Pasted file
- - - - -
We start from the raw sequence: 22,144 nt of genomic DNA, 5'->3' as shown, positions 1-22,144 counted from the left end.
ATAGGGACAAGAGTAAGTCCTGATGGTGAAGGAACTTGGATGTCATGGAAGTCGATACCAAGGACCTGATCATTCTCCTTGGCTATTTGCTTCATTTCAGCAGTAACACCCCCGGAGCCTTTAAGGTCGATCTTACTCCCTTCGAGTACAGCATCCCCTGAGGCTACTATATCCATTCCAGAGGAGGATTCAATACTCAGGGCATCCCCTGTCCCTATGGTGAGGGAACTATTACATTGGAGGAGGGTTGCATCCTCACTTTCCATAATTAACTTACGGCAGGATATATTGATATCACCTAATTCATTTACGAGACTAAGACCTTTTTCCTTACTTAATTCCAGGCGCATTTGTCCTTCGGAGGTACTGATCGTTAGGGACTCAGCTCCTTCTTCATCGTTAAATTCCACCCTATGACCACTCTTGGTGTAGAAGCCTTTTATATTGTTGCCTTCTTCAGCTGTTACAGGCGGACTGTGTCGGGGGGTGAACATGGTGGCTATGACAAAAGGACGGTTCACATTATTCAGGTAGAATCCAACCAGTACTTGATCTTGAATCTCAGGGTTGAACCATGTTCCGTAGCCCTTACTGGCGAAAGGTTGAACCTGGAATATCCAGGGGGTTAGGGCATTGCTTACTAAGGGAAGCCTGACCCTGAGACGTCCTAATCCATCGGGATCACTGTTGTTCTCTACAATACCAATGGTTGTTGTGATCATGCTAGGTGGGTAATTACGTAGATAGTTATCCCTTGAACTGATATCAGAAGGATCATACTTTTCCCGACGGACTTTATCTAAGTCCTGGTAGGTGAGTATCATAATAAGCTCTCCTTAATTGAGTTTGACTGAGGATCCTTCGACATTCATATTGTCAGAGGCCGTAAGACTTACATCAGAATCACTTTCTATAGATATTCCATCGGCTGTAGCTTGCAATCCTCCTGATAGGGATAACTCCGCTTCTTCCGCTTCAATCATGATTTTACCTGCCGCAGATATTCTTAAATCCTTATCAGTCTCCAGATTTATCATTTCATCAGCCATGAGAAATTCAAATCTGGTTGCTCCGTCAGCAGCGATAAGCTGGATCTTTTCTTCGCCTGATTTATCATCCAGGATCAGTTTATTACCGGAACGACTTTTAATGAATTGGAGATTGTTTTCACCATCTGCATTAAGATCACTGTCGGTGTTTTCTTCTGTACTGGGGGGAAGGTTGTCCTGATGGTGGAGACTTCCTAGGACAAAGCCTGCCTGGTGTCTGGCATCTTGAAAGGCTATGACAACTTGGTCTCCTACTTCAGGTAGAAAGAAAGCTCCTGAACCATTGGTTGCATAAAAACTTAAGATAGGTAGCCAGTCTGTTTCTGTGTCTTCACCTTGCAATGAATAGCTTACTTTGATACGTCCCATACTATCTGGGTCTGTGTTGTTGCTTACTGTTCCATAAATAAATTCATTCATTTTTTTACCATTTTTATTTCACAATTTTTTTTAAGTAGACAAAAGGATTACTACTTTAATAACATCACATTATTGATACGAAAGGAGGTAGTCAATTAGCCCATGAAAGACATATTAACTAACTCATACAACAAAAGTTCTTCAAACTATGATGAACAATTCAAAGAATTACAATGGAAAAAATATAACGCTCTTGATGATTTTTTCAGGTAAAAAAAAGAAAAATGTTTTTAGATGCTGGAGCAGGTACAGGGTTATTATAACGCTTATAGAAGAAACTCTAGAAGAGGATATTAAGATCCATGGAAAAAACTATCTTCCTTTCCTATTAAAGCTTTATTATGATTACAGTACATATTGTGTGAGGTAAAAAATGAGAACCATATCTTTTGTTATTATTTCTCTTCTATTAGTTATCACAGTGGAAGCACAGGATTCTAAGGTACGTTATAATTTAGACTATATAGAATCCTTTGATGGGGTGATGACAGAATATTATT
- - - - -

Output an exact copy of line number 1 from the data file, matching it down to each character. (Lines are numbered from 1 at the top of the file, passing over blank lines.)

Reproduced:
We start from the raw sequence: 22,144 nt of genomic DNA, 5'->3' as shown, positions 1-22,144 counted from the left end.